The authors have no conflict of interest
Identification of Multiple Osteoclast Precursor Populations in Murine Bone Marrow†
Version of Record online: 18 OCT 2005
Copyright © 2006 ASBMR
Journal of Bone and Mineral Research
Volume 21, Issue 1, pages 67–77, January 2006
How to Cite
Jacquin, C., Gran, D. E., Lee, S. K., Lorenzo, J. A. and Aguila, H. L. (2006), Identification of Multiple Osteoclast Precursor Populations in Murine Bone Marrow. J Bone Miner Res, 21: 67–77. doi: 10.1359/JBMR.051007
- Issue online: 4 DEC 2009
- Version of Record online: 18 OCT 2005
- Manuscript Accepted: 11 OCT 2005
- Manuscript Revised: 26 AUG 2005
- Manuscript Received: 15 JUL 2005
- myeloid progenitors
Murine BM was fractionated using a series of hematopoietic markers to characterize its osteoclast progenitor populations. We found that the early osteoclastogenic activity in total BM was recapitulated by a population of cells contained within the CD11b−/low CD45R−CD3−CD115high fraction.
Introduction: Osteoclasts are of hematopoietic origin and they have been shown to share the same lineage as macrophages. We further characterized the phenotype of osteoclast progenitor populations in murine bone marrow (BM) by analyzing their cell surface markers.
Materials and Methods: We used fluorescence-activated cell sorting (FACS) to identify the subsets of BM cells that contained osteoclast progenitors. We fractionated BM according to several markers and cultured the sorted populations for a period of 2–6 days with macrophage-colony stimulating factor (M-CSF) and RANKL. The numbers of multinucleated osteoclast-like cells (OCLs) that formed in the cultures were counted.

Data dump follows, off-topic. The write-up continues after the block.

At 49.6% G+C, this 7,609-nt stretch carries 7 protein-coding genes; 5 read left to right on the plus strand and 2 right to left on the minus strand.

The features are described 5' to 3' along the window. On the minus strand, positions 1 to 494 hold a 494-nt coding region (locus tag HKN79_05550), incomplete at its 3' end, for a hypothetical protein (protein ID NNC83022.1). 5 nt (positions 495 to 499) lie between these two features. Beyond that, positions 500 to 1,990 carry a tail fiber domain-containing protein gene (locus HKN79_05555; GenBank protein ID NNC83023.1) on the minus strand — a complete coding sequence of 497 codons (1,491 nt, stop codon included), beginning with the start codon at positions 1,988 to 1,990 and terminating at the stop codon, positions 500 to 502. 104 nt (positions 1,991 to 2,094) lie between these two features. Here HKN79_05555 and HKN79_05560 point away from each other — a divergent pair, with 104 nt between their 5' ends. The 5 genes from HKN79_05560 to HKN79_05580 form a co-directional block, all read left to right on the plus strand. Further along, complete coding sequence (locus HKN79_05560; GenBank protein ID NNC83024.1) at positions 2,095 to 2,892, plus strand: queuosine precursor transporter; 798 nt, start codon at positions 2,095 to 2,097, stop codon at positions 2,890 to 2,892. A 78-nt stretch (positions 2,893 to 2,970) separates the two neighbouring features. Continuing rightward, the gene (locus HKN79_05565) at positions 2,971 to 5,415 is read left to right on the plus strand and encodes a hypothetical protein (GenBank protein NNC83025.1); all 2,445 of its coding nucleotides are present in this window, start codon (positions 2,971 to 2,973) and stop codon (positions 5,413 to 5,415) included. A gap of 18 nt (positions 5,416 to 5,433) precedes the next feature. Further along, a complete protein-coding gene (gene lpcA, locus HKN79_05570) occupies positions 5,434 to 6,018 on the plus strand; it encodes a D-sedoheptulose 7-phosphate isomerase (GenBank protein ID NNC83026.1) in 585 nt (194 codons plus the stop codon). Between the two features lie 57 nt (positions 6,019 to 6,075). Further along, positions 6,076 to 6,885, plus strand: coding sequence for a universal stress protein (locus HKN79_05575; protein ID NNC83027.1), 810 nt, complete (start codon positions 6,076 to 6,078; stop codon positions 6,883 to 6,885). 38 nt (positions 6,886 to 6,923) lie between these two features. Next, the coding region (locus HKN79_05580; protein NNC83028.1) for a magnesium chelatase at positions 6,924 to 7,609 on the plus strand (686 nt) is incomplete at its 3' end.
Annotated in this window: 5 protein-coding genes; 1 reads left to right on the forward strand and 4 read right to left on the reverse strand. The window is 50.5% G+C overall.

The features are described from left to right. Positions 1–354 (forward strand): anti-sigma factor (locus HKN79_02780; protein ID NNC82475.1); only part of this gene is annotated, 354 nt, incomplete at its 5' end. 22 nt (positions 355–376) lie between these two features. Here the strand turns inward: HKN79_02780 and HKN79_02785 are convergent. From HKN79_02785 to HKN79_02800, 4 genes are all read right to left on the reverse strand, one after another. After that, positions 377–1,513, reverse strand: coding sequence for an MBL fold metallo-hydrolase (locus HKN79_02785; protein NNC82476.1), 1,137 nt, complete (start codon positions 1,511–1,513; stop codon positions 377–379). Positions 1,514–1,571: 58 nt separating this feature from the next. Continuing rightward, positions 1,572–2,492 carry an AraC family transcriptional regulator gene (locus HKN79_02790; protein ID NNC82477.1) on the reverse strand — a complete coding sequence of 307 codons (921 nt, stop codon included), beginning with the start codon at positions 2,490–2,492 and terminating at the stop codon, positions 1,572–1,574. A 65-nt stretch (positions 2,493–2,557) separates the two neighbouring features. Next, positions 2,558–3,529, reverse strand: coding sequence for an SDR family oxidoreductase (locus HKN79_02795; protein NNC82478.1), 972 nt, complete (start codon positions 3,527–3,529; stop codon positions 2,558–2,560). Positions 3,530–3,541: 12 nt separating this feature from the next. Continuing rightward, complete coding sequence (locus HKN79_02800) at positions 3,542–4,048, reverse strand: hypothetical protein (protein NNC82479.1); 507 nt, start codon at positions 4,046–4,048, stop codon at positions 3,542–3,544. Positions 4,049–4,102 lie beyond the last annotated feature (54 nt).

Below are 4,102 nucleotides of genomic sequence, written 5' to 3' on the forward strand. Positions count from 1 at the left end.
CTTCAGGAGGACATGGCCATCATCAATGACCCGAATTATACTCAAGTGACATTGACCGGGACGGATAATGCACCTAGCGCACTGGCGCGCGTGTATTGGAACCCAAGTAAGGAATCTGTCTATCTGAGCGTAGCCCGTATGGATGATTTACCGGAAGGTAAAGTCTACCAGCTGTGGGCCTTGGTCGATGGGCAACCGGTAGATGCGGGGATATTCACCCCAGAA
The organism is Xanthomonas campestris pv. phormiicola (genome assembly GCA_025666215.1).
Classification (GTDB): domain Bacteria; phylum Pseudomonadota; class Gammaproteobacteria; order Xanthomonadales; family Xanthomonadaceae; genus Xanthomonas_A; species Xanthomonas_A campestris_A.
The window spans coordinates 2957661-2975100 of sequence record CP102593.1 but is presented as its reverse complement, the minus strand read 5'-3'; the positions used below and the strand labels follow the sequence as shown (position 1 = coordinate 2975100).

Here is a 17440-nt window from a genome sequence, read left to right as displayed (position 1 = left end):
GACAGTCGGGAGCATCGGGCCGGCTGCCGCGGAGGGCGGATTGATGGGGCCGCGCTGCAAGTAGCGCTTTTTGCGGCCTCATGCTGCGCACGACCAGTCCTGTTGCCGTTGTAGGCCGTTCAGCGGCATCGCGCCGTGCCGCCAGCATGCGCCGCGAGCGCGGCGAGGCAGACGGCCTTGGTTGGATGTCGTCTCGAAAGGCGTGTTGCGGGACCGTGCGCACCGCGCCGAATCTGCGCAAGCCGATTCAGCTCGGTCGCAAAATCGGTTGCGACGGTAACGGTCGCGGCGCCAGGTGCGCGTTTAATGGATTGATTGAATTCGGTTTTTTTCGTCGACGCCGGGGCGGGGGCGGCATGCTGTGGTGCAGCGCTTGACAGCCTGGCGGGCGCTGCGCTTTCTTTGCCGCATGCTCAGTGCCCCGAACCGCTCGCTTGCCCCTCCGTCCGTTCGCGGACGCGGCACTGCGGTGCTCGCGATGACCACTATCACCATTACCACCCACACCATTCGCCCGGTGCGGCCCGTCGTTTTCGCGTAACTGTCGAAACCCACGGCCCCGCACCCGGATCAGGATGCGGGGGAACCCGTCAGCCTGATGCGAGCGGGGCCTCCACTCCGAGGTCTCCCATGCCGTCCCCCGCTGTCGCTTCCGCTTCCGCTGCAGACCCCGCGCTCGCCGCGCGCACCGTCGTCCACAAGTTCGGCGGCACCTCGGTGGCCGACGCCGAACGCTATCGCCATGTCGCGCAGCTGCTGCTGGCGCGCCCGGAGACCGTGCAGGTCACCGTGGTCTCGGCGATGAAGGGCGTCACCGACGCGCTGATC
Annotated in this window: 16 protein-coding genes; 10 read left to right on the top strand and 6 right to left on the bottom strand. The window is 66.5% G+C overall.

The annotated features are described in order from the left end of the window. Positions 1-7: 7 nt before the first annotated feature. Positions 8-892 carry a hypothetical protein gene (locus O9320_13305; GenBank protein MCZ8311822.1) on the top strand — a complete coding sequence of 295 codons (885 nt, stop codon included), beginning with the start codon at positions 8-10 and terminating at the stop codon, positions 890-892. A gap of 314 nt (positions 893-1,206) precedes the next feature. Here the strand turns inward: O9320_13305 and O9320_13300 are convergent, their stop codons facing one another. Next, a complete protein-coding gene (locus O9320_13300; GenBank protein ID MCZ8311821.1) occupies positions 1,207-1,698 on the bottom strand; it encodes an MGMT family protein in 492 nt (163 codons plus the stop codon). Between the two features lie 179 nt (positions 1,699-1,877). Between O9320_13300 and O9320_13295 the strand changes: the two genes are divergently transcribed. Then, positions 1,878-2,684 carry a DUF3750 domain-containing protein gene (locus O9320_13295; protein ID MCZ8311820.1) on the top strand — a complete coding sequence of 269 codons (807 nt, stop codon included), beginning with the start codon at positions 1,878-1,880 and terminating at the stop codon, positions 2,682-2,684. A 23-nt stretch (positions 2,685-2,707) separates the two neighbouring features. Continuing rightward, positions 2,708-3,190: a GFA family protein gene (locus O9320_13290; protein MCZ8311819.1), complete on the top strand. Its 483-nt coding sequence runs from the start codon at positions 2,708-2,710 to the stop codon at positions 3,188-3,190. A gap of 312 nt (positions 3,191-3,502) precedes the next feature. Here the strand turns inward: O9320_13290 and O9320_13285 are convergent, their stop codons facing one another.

Results: We found that the CD45R−CD11b−/low population recapitulated the early osteoclastogenic activity of total BM. In addition, although previous experiments indicated that osteoclastogenic activity was enriched within the CD45R+ population, we found that highly purified CD45R+ BM was incapable of differentiating into osteoclasts in vitro. We also found that CD45R−CD11bhigh BM cells were an inefficient source of osteoclast progenitors. However, CD11b was transiently upregulated by cells of the CD45R−CD11b−/low fraction early (within 24 h) during culture with M-CSF. Finally, further fractionation of BM using CD115 and CD117 showed that, as osteoclast precursor cells matured, they downregulate CD117 but remain CD115+. Curiously, pure populations of CD117− (CD115high) cells isolated fresh from BM have low osteoclastogenic activity in vitro.
Conclusions: We provided a refined analysis of the precise subpopulations of murine BM that are capable of differentiating into OCLs in vitro when treated with M-CSF and RANKL.